There is popular belief that OJT reduces training cost. This is true to some extent. Hurley Heat and Air (n.d) did an experiment by making a technician learn the new HVAC machinery through OJT and hence was able to learn faster. However, over dependence on OJT after the training may itself be costly.
As pointed out by Rothwell & Kazanas (2004) salary expenses particularly those linked to one to one OJT training can be substantial investment. Precise size of this investment is suggested by results of a research study in 1989 by Barron, Balck and Loewenstein. According to this, during their first 3 months of employment, new employees spend approximately 30 percent of their time in OJT.
OJT cost also implies the cost of lost production from experienced workers who are assigned to help newcomers learn the ropes and cost increased scrap rates if newcomers make costly mistakes while participating in OJT (Evans & Herr, 1978).
Quality of an organization’s OJT directly impacts how long it takes to train newcomers, how much turnover organization experiences (Prickett, 1997, Winkler & Janger, 1998), how well the organization manages the transfer of knowledge from one generation of workers to their successors (Lahiti, 2002)
It is also worth noting that many organizations have experienced major benefits from planned OJT. Examples includes Boeing (Barron, 1997), SGD Tool company (Case study: OJT in action”, 1994) and Norton Manufacturing (“Case Study: Tutoring”, 1995).
How About Accelerating Expertise Through OJT?
However, as the systems and technologies are becoming complex and complex, the dependence on OJT is increasing and it is infact resulting in longer OJT to become proficient to desired level. The basic expectations of these organizations are that employee should be able to performance at certain level of proficient, if not like an expert after certain length of OJT. Whether planned or structured, the significance of OJT stays as it due to its power of providing actual on-the-job proficiencies to the employee, ability to apply some of his skills, get initial sense of achievement and drive more improvement.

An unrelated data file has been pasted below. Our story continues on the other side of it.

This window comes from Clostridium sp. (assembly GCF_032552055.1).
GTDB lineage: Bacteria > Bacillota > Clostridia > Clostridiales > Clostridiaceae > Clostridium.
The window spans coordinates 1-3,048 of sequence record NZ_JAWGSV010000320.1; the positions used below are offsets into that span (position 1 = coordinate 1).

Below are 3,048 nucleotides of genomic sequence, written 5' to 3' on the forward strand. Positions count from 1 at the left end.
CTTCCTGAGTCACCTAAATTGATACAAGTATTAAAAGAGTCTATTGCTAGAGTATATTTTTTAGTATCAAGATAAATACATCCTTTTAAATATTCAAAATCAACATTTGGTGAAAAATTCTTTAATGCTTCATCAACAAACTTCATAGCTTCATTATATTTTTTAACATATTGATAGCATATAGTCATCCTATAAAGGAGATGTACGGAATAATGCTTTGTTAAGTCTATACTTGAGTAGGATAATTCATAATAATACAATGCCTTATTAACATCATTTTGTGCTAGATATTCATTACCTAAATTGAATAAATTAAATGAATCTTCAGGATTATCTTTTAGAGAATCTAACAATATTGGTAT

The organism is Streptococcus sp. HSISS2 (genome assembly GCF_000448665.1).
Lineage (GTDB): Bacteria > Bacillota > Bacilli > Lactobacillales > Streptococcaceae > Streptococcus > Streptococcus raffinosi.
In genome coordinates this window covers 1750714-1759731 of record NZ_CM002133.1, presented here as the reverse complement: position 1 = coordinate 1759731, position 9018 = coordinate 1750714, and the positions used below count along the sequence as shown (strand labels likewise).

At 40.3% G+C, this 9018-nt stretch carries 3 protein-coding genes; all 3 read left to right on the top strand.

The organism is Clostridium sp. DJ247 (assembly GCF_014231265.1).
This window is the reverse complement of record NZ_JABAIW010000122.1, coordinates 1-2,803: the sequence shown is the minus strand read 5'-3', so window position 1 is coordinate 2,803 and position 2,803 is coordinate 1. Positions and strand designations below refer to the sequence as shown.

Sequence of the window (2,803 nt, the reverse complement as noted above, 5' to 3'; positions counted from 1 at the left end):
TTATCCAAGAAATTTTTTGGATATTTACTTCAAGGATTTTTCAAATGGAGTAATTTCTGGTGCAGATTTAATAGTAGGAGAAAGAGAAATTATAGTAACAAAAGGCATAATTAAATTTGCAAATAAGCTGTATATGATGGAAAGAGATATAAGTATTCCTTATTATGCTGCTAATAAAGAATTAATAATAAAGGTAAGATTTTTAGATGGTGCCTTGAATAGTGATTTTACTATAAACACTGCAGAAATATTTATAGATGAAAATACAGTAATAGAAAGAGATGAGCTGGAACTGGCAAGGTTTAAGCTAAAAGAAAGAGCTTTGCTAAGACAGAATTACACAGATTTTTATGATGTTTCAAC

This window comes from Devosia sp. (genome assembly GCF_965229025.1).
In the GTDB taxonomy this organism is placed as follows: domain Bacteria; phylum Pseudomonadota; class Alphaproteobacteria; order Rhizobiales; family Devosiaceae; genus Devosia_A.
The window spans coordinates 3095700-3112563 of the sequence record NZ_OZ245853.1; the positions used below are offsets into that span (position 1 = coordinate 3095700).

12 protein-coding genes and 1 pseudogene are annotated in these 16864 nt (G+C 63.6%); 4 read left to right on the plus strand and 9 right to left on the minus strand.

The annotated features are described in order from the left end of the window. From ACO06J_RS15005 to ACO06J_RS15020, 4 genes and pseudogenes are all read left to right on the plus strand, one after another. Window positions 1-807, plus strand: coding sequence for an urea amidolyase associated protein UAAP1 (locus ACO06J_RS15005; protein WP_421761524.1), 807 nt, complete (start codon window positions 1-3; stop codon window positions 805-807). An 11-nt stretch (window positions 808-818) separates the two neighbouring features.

The fundamental question becomes is that up to what extent organizations are prepared to bear the cost of OJT, whether direct or indirect. Organizations need to look at overall training cycle (including pre-, during and post) to see how overall training cost can be brought down. At the same time focus needs to be on how fast the expertise can be build with or without OJT.
- Barron, J. M., Black, D.A., and Loewenstein, M.A. (1989). “Job Matching and On-the-Job Training.” Journal of Labor Economics, pp. 1-19
- Clark, R. (2008). Building Expertise: Cognitive Methods for Training and Performance Improvement. San Fransisco: Pfeiffer
- Carnevale, A. P., & Gainer, L. J. (1989). The learning enterprise. Retrieved August 25, 2007. from http://www.eric.ed.gov/ERICDocs/data/ericdocs2sql/content_storage_01/0000019b/80/1e/70/d5.pdf.
- Evans, R. & Herr, E. (1978) Foundations of Vocational Education, 2nd edn. Columbus: Charles E. Merrill Publishing.
- Jacobs, R. L. (2003). Structured on-the-job training: Unleashing employee expertise in the workplace (2nd ed.). San Francisco: Berrett-Koehler Publishers.
- Kazanas, H. C., & Rothwell, W. J. (2004). Improving on-the-job training: How to establish and operate a comprehensive OJT program. San Francisco: John Wiley & Sons.
- No author (n.d.). Report by Hurley Heat and Air, Retrieved January 04, 2011, from http://randolphjoblink.com/component/content/article/42/105-on-the-job-training-program-reduces-training-costs-for-hurley-heat-and-air.html
- Rothwell W.J, Kazanas H.C. (1995). Human resource development: A strategic approach. Amherst, MA: Human Resource Development Press.
- Rothwell, W.J., Kazanas, H.C. (1990), “Planned OJT is productive OJT”, Training and Development Journal, Vol. 44 No.10, pp.53-60.
- Winkler, K., & Janger, I. (1998). You’re hired! Now how do we keep you? Across the Board, 35(7), 16-23.
Image Credits: John E. Woods via Wikimedia